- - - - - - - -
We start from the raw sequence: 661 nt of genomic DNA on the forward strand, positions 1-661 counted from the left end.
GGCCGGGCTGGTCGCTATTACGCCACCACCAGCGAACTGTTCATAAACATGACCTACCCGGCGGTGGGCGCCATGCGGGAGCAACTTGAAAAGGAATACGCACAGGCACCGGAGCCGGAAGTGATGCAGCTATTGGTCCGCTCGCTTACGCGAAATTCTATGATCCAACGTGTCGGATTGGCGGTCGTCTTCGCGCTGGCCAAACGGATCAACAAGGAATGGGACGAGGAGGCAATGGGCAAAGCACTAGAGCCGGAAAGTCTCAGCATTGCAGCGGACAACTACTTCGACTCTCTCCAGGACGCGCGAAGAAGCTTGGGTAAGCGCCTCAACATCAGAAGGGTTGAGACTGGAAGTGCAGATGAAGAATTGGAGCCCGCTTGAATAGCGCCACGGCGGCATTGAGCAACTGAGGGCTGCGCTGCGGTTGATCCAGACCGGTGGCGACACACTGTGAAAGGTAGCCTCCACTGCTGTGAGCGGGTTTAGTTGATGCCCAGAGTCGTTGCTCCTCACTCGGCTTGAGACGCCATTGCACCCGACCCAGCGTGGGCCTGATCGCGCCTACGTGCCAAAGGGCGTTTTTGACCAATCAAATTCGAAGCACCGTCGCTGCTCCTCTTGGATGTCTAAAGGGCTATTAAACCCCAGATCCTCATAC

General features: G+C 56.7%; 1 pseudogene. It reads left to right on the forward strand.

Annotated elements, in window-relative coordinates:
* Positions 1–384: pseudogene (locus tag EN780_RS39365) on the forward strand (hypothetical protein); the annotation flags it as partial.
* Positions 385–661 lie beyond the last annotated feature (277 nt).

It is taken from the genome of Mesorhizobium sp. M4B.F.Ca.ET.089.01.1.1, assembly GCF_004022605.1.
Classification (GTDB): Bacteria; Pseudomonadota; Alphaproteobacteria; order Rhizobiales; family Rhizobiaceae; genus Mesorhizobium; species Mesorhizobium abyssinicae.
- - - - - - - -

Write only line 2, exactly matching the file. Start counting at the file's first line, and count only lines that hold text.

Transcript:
GGCCGGGCTGGTCGCTATTACGCCACCACCAGCGAACTGTTCATAAACATGACCTACCCGGCGGTGGGCGCCATGCGGGAGCAACTTGAAAAGGAATACGCACAGGCACCGGAGCCGGAAGTGATGCAGCTATTGGTCCGCTCGCTTACGCGAAATTCTATGATCCAACGTGTCGGATTGGCGGTCGTCTTCGCGCTGGCCAAACGGATCAACAAGGAATGGGACGAGGAGGCAATGGGCAAAGCACTAGAGCCGGAAAGTCTCAGCATTGCAGCGGACAACTACTTCGACTCTCTCCAGGACGCGCGAAGAAGCTTGGGTAAGCGCCTCAACATCAGAAGGGTTGAGACTGGAAGTGCAGATGAAGAATTGGAGCCCGCTTGAATAGCGCCACGGCGGCATTGAGCAACTGAGGGCTGCGCTGCGGTTGATCCAGACCGGTGGCGACACACTGTGAAAGGTAGCCTCCACTGCTGTGAGCGGGTTTAGTTGATGCCCAGAGTCGTTGCTCCTCACTCGGCTTGAGACGCCATTGCACCCGACCCAGCGTGGGCCTGATCGCGCCTACGTGCCAAAGGGCGTTTTTGACCAATCAAATTCGAAGCACCGTCGCTGCTCCTCTTGGATGTCTAAAGGGCTATTAAACCCCAGATCCTCATAC